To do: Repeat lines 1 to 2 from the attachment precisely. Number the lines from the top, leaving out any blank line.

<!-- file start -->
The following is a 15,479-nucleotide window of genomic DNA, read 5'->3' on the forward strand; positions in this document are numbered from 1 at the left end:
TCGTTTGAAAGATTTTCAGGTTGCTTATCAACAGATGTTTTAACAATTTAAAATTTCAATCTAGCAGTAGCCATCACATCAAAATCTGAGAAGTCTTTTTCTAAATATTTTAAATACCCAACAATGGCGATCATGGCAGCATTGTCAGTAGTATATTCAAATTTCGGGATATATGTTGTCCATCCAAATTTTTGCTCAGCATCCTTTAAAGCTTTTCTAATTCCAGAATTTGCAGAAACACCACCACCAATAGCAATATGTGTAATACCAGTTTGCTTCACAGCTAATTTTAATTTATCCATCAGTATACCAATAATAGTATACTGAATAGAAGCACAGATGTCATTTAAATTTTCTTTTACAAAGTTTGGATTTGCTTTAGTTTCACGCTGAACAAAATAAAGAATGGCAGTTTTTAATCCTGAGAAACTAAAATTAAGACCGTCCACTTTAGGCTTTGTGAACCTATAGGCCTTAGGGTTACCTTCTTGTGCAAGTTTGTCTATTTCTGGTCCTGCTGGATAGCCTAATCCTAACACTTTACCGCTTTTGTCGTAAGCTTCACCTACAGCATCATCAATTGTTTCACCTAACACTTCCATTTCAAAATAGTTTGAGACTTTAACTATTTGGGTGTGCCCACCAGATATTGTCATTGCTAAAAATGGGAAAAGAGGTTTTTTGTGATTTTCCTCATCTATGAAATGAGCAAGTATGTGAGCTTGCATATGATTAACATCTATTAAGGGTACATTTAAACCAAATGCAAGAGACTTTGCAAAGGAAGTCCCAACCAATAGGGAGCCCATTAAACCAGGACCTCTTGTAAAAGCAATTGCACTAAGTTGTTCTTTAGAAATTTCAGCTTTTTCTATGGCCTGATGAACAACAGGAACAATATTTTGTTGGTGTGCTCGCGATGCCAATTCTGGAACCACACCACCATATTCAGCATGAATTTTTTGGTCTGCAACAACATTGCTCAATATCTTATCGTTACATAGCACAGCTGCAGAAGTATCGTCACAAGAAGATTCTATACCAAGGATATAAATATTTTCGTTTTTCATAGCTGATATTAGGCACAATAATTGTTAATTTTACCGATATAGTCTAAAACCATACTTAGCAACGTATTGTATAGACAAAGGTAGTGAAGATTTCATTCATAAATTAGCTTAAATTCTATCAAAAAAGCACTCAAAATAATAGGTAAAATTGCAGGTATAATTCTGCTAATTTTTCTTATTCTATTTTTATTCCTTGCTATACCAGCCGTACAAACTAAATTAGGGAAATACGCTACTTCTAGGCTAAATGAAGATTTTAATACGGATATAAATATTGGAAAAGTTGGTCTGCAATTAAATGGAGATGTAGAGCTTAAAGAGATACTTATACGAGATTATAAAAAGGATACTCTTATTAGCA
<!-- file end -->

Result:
The following is a 15,479-nucleotide window of genomic DNA, read 5'->3' on the forward strand; positions in this document are numbered from 1 at the left end:
TCGTTTGAAAGATTTTCAGGTTGCTTATCAACAGATGTTTTAACAATTTAAAATTTCAATCTAGCAGTAGCCATCACATCAAAATCTGAGAAGTCTTTTTCTAAATATTTTAAATACCCAACAATGGCGATCATGGCAGCATTGTCAGTAGTATATTCAAATTTCGGGATATATGTTGTCCATCCAAATTTTTGCTCAGCATCCTTTAAAGCTTTTCTAATTCCAGAATTTGCAGAAACACCACCACCAATAGCAATATGTGTAATACCAGTTTGCTTCACAGCTAATTTTAATTTATCCATCAGTATACCAATAATAGTATACTGAATAGAAGCACAGATGTCATTTAAATTTTCTTTTACAAAGTTTGGATTTGCTTTAGTTTCACGCTGAACAAAATAAAGAATGGCAGTTTTTAATCCTGAGAAACTAAAATTAAGACCGTCCACTTTAGGCTTTGTGAACCTATAGGCCTTAGGGTTACCTTCTTGTGCAAGTTTGTCTATTTCTGGTCCTGCTGGATAGCCTAATCCTAACACTTTACCGCTTTTGTCGTAAGCTTCACCTACAGCATCATCAATTGTTTCACCTAACACTTCCATTTCAAAATAGTTTGAGACTTTAACTATTTGGGTGTGCCCACCAGATATTGTCATTGCTAAAAATGGGAAAAGAGGTTTTTTGTGATTTTCCTCATCTATGAAATGAGCAAGTATGTGAGCTTGCATATGATTAACATCTATTAAGGGTACATTTAAACCAAATGCAAGAGACTTTGCAAAGGAAGTCCCAACCAATAGGGAGCCCATTAAACCAGGACCTCTTGTAAAAGCAATTGCACTAAGTTGTTCTTTAGAAATTTCAGCTTTTTCTATGGCCTGATGAACAACAGGAACAATATTTTGTTGGTGTGCTCGCGATGCCAATTCTGGAACCACACCACCATATTCAGCATGAATTTTTTGGTCTGCAACAACATTGCTCAATATCTTATCGTTACATAGCACAGCTGCAGAAGTATCGTCACAAGAAGATTCTATACCAAGGATATAAATATTTTCGTTTTTCATAGCTGATATTAGGCACAATAATTGTTAATTTTACCGATATAGTCTAAAACCATACTTAGCAACGTATTGTATAGACAAAGGTAGTGAAGATTTCATTCATAAATTAGCTTAAATTCTATCAAAAAAGCACTCAAAATAATAGGTAAAATTGCAGGTATAATTCTGCTAATTTTTCTTATTCTATTTTTATTCCTTGCTATACCAGCCGTACAAACTAAATTAGGGAAATACGCTACTTCTAGGCTAAATGAAGATTTTAATACGGATATAAATATTGGAAAAGTTGGTCTGCAATTAAATGGAGATGTAGAGCTTAAAGAGATACTTATACGAGATTATAAAAAGGATACTCTTATTAGCA